Marlon Jimenez-Compton escaped from Venezuela in 2003 when he travelled to Ireland as a tourist. He applied to be an asylum seeker, in July of 2009 he became an Irish citizen. Marlon shared his story on LinkedIn and the post went viral with over a quarter of a million views.
To mark World Refugee Day, Marlon shared more details of his journey from being an asylum seeker to becoming an Irish citizen.
Venezuela is not a welcoming country for members of the LGBTQ+ community. “I was being discriminated against and harassed for being homosexual, I saw myself in situations that were risky against my safety.”
Such situations included when Marlon and his friend were harassed by police just for being two men alone together. He was kicked out of his accommodation because his landlord suspected him of being HIV Positive. “I said to myself, I had to leave this country because my future is not here.”
“I watched a documentary about Mary Robinson and Mary McAleese and how the two women were given the opportunity to be President of this country, one after the other. The two of them have been advocators for human rights, and gay rights, so that exacerbated my decision to come to Dublin”, Marlon said.
After his arrival in Dublin, Marlon applied to become an asylum seeker and his application was accepted. This meant that Marlon was stripped of his documents and given a GNIB card: “you are not Venezuelan, and you are not Irish but you belong to the State, and direct provision is part of the whole process.”
Marlon was told that he was going to be sent to a direct provision centre in Donegal, but he was saved from this fate by a doctor he met at the George. “We got chatting and I told him my situation and he felt sorry for me.
“The following week, I went back to the George, he was there. He said to me, ‘I have been thinking of you, and I would like to offer your accommodation.’” Marlon’s friend wrote a letter to the government telling them he was going to look after him.
“We are still friends, he came to my wedding, I went to his wedding, we are still in touch.”
This friend also introduced Marlon to his husband, John Compton. They met in the George in 2004. “We got into a relationship straight away but it was kind of risky because we didn’t know what was going to happen with my application.”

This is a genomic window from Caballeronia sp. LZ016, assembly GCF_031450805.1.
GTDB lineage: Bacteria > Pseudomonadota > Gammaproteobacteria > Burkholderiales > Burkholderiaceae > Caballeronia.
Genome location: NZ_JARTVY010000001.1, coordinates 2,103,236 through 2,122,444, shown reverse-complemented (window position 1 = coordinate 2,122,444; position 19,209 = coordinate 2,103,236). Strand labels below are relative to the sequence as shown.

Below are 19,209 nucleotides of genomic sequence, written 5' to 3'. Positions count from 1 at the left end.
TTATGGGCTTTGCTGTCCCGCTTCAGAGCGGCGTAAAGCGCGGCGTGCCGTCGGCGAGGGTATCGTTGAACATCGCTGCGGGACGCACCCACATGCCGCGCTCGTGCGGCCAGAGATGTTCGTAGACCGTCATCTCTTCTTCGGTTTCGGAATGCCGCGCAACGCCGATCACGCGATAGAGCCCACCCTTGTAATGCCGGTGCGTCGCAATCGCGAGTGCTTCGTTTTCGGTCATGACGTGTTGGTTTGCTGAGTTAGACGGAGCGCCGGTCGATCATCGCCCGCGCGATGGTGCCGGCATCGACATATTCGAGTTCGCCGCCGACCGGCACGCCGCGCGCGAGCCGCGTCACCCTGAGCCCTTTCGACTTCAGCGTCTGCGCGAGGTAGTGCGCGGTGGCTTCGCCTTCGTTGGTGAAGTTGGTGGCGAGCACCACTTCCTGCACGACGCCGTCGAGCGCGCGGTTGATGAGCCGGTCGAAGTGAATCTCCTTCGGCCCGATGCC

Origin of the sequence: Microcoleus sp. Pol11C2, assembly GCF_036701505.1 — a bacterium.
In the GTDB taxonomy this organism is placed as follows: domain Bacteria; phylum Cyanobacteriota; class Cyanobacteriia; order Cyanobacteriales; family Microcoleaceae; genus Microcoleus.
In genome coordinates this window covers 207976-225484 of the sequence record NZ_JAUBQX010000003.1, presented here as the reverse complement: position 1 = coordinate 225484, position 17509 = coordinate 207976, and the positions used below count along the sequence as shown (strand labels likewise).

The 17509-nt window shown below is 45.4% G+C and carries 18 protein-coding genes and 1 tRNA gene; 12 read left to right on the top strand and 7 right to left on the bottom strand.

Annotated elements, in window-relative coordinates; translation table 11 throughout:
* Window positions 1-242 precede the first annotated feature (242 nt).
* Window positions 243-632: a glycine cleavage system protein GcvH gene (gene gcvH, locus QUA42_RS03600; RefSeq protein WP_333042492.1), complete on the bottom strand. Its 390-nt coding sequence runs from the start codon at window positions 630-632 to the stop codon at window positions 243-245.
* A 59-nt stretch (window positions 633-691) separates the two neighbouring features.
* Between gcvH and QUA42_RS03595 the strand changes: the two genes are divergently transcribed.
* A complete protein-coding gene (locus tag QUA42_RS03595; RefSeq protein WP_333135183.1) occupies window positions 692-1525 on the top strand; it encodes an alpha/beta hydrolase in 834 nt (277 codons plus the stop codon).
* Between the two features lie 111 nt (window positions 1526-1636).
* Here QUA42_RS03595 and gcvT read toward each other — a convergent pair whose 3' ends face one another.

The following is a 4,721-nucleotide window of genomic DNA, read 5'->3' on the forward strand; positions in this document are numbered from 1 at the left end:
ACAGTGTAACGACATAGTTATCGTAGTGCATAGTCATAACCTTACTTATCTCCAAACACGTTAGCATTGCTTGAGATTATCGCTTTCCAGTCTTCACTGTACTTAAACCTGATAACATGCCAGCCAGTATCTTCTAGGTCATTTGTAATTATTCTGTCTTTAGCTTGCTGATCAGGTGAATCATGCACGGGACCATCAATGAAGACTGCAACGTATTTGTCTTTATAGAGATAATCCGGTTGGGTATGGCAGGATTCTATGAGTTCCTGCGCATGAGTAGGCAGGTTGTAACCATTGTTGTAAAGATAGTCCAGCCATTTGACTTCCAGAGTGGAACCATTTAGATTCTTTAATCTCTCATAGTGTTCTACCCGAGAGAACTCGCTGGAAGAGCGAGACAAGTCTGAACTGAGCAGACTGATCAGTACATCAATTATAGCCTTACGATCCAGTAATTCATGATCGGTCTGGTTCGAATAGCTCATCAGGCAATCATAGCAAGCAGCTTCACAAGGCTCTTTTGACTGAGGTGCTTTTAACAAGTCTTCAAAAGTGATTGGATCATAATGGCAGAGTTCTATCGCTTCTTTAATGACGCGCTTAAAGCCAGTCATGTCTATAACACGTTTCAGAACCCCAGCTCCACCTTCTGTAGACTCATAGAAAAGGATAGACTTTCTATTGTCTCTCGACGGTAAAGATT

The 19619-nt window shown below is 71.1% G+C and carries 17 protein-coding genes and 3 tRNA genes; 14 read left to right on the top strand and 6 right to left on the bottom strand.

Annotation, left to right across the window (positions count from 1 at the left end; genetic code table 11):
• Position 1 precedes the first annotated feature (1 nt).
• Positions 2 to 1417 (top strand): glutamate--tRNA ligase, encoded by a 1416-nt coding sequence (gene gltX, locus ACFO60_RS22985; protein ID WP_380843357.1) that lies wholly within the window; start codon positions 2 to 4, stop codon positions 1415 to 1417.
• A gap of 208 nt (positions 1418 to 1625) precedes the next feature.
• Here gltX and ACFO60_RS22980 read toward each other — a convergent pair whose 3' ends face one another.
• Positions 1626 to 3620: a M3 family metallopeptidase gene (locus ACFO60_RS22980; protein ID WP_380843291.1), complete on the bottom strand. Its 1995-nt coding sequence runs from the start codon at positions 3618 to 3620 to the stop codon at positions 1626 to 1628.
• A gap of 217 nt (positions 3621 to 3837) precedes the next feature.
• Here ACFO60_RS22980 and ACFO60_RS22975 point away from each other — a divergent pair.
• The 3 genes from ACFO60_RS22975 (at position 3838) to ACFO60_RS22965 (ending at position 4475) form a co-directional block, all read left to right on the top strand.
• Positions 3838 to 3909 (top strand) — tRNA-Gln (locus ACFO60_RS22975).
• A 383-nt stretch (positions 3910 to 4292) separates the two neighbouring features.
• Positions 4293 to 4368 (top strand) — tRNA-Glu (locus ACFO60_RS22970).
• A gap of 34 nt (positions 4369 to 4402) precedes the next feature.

The application process for asylum seekers in Ireland is a long one. Marlon applied for asylum when he arrived in 2003, after 16 months of being in limbo he was granted asylum and became a political refugee. “The night I received a notification that I was allowed to stay in the country we cried.
“But I was in no man’s land. My nationality was up in limbo because I didn’t have a Venezuelan passport or an Irish passport.”
In 2009, Marlon applied for an Irish passport and it was granted to him. He became an Irish citizen. “I feel blessed to be given the opportunity to stay in this country to fully be who I am as a gay man. I feel Irish and I have a little bit of green in my blood.”
I asked Marlon what advice he would give to someone seeking asylum in Ireland. “It is not easy but it is better than where you are. No matter how tough the reality of being an asylum seeker in this country can be, it is still better than where we are from.
“I look back and in hindsight, I realized how inhumane [direct provision] is but, again, I felt blessed that I was given the opportunity to stay.
“Try to make yourself available to the community, contribute to society, because that is important. Those elements are going to make you grow as a person, make you grow as a citizen, and that will show when you go to the office to present your case.”
Spirasi is an Irish charity that helps refugees and asylum seekers that Marlon became involved with. “They opened the door for me to go in there and have a place to find refuge. To find friends and to find people in the same situation.”
As Marlon marks 18 years since he came to Ireland as an asylum seeker, there is another milestone for the Irish state who implemented the inhumane ‘temporary’ system of Direct Provision in 2000.
This World Refugee Day, GCN reaffirms calls to end Direct Provision with immediate effect.
To mark 21 years of Direct Provision in Ireland, Advocacy group Doras charted a timeline from its commencement in April 2000 to the February 2021 White Paper, which promised an end by 2024.
The advocacy group are also demanding that the Government takes immediate action towards implementing an international protection system.
If you have been affected by any of the topics raised in this article, the following resources are available:
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